Tuesday Night at the Blue Moon
Fans of contemporary Christian fiction won’t want to miss Debbie Fuller Thomas’s debut novel, TUESDAY NIGHT AT THE BLUE MOON, with its fresh storyline and competent prose. Is it possible for babies to be switched at birth? In this book it is, and the mistake isn’t discovered until one family's daughter dies from a genetic hereditary disease --- one her family doesn’t carry.
When Matilda “Marty” Winslow’s beloved adolescent daughter, Ginger, succumbs to Niemann-Pick disease, the family realizes she is not their daughter by birth. They petition to have her birth records opened and, two years later, find themselves in court to win custody of Andrea “Andie” Lockhart, their true birth daughter who recently lost who she thought were her parents in a hotel fire and has lived the past few years with her elderly grandparents.
Even in the courtroom, Marty knows that 13-year-old Andie is her birth daughter: “She took my breath away, she was so beautiful. Quicksilver. A perfect amalgam of Deja and Winnie, my other daughters. There was no question that she belonged to us.” Thomas tells her story with lovely, competent prose. One example: As they begin a new chapter in family life, Marty muses, “The future was like an unwritten recipe of the known and the unknown, or a new take on rhubarb pie. If you add in enough of the sweet stuff, and you expect it to be a little tart, it can turn out well.”
Andie leaves the trailer she shares with her grandparents in a seniors community for a new life with her mother (now divorced and estranged from her husband), her artistic grandfather, Carl, and two sisters. She is expected to help out at the family-run movie theater called the Blue Moon Drive-In, a nostalgic plot device that provides some interesting scenes throughout the novel.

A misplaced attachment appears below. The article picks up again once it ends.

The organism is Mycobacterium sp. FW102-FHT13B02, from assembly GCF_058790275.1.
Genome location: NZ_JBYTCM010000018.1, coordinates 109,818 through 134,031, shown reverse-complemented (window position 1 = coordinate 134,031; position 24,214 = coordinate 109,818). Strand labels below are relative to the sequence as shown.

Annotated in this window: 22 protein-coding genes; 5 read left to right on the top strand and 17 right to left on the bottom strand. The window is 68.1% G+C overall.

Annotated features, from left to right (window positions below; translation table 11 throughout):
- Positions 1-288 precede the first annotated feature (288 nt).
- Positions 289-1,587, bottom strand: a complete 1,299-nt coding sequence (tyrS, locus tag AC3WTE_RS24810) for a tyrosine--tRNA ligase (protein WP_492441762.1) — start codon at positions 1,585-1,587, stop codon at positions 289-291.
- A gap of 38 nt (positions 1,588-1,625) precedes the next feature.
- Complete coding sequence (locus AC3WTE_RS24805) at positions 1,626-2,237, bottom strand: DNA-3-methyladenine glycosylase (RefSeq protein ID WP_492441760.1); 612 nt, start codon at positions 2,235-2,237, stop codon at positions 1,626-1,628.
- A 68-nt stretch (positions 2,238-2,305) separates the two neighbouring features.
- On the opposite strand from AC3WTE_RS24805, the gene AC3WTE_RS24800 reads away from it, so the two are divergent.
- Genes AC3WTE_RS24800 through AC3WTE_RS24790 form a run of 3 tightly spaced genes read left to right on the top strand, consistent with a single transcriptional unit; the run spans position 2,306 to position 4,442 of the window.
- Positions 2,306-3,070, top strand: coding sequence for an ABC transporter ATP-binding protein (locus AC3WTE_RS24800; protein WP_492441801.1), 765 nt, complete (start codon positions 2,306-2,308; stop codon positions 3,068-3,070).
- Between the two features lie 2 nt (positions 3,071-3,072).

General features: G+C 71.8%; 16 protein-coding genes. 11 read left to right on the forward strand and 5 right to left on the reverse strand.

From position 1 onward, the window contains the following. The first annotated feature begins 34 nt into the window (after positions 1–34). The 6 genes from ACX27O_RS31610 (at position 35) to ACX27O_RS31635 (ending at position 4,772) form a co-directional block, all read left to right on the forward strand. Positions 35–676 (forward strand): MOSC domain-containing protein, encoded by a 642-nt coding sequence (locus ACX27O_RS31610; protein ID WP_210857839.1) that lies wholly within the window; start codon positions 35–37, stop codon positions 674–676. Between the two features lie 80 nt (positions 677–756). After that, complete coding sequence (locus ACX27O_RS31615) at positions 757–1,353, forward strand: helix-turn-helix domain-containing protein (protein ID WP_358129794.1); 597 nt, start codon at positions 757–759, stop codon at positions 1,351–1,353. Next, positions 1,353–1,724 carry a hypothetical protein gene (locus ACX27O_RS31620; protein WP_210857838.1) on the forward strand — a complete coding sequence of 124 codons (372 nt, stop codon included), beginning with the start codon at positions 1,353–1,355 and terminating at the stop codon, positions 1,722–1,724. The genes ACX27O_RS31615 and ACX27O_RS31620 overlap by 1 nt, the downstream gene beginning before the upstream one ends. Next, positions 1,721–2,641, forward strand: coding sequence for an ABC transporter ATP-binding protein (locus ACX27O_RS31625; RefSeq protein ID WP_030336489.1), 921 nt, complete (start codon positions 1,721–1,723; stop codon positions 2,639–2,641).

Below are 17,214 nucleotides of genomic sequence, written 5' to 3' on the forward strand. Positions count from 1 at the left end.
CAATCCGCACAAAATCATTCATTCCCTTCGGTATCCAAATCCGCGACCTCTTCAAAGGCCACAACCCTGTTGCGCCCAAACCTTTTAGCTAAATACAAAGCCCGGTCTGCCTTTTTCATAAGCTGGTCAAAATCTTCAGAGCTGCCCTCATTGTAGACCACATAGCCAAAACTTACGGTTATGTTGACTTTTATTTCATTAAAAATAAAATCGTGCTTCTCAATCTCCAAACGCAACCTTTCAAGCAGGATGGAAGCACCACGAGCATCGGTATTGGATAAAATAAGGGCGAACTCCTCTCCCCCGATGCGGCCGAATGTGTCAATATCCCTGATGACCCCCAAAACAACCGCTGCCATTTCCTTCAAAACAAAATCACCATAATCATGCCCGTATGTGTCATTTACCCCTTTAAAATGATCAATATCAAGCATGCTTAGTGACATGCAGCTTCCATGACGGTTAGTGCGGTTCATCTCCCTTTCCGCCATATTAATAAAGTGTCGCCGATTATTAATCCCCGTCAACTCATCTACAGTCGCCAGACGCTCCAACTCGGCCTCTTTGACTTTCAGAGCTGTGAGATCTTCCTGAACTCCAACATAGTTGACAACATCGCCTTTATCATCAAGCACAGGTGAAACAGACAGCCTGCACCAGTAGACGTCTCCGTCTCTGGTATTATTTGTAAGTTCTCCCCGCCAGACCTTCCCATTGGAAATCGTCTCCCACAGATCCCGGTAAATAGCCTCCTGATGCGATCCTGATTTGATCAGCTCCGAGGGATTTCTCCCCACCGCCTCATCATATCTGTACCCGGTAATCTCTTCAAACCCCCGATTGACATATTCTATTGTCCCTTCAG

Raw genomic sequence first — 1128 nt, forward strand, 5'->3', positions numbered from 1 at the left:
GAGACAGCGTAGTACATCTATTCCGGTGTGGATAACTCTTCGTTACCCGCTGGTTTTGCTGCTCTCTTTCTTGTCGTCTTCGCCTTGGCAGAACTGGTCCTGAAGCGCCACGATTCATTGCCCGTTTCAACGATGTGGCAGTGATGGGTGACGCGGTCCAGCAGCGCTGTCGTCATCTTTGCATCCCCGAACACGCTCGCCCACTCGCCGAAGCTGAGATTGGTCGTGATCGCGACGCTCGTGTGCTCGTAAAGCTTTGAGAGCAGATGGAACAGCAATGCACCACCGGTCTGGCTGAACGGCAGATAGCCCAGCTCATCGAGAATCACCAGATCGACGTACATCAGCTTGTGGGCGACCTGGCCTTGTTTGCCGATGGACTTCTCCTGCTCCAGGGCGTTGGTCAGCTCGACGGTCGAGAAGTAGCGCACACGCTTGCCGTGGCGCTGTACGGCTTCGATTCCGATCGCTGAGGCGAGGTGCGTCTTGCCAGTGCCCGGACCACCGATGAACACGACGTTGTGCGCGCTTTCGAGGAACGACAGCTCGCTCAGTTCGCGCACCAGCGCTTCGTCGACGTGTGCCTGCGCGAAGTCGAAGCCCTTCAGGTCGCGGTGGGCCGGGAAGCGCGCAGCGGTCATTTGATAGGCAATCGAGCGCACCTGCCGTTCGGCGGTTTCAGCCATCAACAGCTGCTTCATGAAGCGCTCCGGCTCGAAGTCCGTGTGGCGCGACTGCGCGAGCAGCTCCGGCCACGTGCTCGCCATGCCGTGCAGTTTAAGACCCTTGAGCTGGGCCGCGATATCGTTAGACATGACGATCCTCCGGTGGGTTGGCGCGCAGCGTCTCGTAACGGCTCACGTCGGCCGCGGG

Nothing about the traumatic family reshuffling is easy, and Thomas doesn’t resort to any pat scenarios or simple solutions. The grandparents, despite their love for Andie, are in poor health, and soon Andie’s absence becomes the norm for them. Deja, a rebellious 15-year-old who has turned Goth, makes it plain that she doesn’t want a new sister, especially one who will share her room. Andie is allergic to the beloved family cat Cyclops, and even nine-year-old Winnie, anxious to make friends, finds that Andie is a tough nut to crack.
Thomas adeptly switches back and forth between different first-person points of view throughout the novel, although at times covering the same ground, which can slow down the narrative. Financial distress, broken relationships, grief and adolescent angst are shown more than told, which makes for a rich, invigorating read. A few of the nice character touches: Marty’s compulsive baking binges and Winnie’s anxious snacking.
Events move toward a climax when the anniversary of Ginger’s death looms. Marty must acknowledge that Andie is not Ginger, Winnie is able to verbalize some of her anger over past events, and even Andie finds herself praying for Marty in her grief: “None of this was her fault, but she was paying for it anyway. And I figured she’d had more than her share of hurt, since she’d taken care of a sick kid that wasn’t even hers to begin with.”
Thomas incorporates spiritual themes throughout, and the ending is satisfactorily redemptive without attempting to “fix” all the messiness of the situation. This is a promising debut from an enjoyable new voice in faith fiction.
Reviewed by Cindy Crosby on June 1, 2008